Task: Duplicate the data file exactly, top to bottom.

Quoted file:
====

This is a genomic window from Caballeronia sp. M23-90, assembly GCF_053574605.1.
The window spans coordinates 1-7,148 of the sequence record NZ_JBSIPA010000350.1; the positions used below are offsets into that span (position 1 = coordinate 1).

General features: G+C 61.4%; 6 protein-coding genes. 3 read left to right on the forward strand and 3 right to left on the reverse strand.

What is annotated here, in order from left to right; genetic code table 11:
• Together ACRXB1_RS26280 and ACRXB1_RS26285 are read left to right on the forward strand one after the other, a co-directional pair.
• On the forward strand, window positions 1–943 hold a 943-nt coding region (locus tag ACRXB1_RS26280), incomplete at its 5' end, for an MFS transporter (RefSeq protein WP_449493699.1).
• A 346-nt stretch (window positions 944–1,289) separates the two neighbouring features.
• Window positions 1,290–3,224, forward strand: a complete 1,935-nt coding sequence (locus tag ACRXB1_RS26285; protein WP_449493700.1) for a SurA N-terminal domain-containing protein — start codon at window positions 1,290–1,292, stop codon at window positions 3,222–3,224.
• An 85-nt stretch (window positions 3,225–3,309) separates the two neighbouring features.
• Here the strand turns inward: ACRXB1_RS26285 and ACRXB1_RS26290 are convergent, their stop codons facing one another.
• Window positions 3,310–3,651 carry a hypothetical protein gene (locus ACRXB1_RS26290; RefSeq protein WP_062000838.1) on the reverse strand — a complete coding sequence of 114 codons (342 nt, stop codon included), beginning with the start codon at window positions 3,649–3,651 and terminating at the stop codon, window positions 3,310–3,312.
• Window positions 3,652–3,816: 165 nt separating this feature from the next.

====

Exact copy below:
This is a genomic window from Caballeronia sp. M23-90, assembly GCF_053574605.1.
The window spans coordinates 1-7,148 of the sequence record NZ_JBSIPA010000350.1; the positions used below are offsets into that span (position 1 = coordinate 1).

General features: G+C 61.4%; 6 protein-coding genes. 3 read left to right on the forward strand and 3 right to left on the reverse strand.

What is annotated here, in order from left to right; genetic code table 11:
• Together ACRXB1_RS26280 and ACRXB1_RS26285 are read left to right on the forward strand one after the other, a co-directional pair.
• On the forward strand, window positions 1–943 hold a 943-nt coding region (locus tag ACRXB1_RS26280), incomplete at its 5' end, for an MFS transporter (RefSeq protein WP_449493699.1).
• A 346-nt stretch (window positions 944–1,289) separates the two neighbouring features.
• Window positions 1,290–3,224, forward strand: a complete 1,935-nt coding sequence (locus tag ACRXB1_RS26285; protein WP_449493700.1) for a SurA N-terminal domain-containing protein — start codon at window positions 1,290–1,292, stop codon at window positions 3,222–3,224.
• An 85-nt stretch (window positions 3,225–3,309) separates the two neighbouring features.
• Here the strand turns inward: ACRXB1_RS26285 and ACRXB1_RS26290 are convergent, their stop codons facing one another.
• Window positions 3,310–3,651 carry a hypothetical protein gene (locus ACRXB1_RS26290; RefSeq protein WP_062000838.1) on the reverse strand — a complete coding sequence of 114 codons (342 nt, stop codon included), beginning with the start codon at window positions 3,649–3,651 and terminating at the stop codon, window positions 3,310–3,312.
• Window positions 3,652–3,816: 165 nt separating this feature from the next.